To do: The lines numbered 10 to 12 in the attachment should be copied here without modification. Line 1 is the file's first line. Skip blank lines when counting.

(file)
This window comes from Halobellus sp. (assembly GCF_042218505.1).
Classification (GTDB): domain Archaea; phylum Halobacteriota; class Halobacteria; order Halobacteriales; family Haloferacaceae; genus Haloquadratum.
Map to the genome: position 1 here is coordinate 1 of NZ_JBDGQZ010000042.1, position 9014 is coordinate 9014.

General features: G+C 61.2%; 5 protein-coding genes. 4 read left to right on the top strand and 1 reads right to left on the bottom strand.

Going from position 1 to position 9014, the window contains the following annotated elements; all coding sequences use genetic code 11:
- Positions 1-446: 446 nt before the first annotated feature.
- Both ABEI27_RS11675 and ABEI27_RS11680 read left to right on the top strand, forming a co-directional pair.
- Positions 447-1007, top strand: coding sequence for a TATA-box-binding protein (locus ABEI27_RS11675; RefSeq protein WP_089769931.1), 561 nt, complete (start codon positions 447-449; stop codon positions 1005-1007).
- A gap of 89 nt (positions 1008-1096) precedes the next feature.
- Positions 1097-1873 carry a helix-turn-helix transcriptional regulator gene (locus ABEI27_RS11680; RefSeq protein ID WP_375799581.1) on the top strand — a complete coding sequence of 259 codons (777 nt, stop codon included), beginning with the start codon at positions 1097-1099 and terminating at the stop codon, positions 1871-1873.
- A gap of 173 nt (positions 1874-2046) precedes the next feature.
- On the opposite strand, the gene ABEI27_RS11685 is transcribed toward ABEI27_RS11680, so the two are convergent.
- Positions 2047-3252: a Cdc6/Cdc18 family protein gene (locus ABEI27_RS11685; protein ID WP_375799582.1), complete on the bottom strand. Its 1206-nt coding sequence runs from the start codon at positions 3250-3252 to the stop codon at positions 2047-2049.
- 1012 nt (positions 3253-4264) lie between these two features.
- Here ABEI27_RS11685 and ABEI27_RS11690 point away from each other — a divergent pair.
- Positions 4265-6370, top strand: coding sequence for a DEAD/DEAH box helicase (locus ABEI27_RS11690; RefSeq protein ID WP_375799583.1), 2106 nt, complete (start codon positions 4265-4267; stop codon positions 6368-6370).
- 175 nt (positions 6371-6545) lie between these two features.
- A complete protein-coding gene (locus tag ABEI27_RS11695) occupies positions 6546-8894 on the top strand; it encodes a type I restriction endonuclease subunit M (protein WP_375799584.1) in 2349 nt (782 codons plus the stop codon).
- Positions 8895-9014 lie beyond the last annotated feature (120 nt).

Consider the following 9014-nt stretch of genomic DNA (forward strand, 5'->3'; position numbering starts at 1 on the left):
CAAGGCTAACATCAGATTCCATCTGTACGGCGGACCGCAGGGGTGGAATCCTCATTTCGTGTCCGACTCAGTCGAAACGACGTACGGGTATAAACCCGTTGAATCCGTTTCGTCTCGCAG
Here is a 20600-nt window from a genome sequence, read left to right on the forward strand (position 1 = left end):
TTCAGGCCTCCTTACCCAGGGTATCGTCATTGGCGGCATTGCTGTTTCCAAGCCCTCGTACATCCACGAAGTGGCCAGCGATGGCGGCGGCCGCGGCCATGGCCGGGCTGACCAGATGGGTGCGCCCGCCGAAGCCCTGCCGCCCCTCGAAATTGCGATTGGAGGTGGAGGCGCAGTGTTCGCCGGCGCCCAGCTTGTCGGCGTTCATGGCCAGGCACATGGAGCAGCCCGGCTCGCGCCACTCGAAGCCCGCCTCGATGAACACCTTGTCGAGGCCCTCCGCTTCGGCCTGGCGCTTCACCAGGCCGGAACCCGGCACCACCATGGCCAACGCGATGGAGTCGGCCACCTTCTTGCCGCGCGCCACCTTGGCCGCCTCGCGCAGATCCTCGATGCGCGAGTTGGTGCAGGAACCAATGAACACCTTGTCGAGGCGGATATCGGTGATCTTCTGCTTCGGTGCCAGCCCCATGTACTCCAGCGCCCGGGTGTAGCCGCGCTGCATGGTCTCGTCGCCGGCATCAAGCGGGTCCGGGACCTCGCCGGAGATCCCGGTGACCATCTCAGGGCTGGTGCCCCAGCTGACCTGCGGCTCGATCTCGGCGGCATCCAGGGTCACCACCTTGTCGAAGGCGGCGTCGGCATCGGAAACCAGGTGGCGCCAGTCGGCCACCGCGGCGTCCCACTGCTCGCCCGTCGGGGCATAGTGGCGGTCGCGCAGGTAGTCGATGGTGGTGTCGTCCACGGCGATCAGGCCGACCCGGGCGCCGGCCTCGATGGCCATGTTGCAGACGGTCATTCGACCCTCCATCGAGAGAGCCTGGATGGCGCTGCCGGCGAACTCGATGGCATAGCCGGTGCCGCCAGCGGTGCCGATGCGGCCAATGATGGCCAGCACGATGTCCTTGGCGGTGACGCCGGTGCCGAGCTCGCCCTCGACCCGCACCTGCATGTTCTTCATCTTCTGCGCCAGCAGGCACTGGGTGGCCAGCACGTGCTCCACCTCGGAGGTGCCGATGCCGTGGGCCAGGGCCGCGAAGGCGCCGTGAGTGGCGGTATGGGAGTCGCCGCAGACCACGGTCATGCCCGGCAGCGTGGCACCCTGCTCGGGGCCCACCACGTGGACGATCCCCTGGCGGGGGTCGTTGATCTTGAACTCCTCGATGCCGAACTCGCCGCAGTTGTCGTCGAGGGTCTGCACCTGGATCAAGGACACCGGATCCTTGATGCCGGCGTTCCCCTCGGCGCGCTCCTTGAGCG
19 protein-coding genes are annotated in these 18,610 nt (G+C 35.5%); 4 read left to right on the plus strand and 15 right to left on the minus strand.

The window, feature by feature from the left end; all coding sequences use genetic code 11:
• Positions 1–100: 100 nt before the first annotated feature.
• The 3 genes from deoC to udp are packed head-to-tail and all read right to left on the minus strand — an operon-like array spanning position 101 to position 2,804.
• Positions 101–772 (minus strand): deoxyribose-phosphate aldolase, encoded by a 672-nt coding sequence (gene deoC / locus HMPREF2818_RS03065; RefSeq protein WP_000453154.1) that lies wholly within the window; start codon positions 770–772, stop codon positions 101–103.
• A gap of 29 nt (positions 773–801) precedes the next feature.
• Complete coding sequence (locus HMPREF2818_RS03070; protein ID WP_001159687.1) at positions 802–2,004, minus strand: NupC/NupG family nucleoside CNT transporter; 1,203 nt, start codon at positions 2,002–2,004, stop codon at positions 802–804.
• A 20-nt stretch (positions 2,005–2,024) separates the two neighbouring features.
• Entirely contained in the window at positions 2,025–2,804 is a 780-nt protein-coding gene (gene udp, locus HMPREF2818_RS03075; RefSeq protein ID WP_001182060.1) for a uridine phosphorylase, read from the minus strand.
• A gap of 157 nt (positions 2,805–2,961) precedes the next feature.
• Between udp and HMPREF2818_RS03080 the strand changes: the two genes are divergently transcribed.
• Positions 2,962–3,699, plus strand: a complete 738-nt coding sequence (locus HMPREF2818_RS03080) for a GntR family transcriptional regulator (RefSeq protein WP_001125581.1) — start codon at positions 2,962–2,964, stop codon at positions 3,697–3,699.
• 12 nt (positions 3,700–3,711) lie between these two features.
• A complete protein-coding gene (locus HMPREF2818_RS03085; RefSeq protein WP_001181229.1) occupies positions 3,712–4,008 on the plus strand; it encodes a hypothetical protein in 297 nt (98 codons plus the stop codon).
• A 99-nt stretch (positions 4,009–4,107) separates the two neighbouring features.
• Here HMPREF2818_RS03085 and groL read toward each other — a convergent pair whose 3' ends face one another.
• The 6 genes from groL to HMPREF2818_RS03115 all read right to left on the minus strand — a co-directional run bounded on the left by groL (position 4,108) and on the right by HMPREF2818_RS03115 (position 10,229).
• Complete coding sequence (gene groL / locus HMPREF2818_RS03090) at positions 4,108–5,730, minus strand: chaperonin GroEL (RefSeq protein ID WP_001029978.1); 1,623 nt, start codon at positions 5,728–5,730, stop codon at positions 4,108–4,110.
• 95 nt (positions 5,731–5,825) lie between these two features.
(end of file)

- Positions 1097-1873 carry a helix-turn-helix transcriptional regulator gene (locus ABEI27_RS11680; RefSeq protein ID WP_375799581.1) on the top strand — a complete coding sequence of 259 codons (777 nt, stop codon included), beginning with the start codon at positions 1097-1099 and terminating at the stop codon, positions 1871-1873.
- A gap of 173 nt (positions 1874-2046) precedes the next feature.
- On the opposite strand, the gene ABEI27_RS11685 is transcribed toward ABEI27_RS11680, so the two are convergent.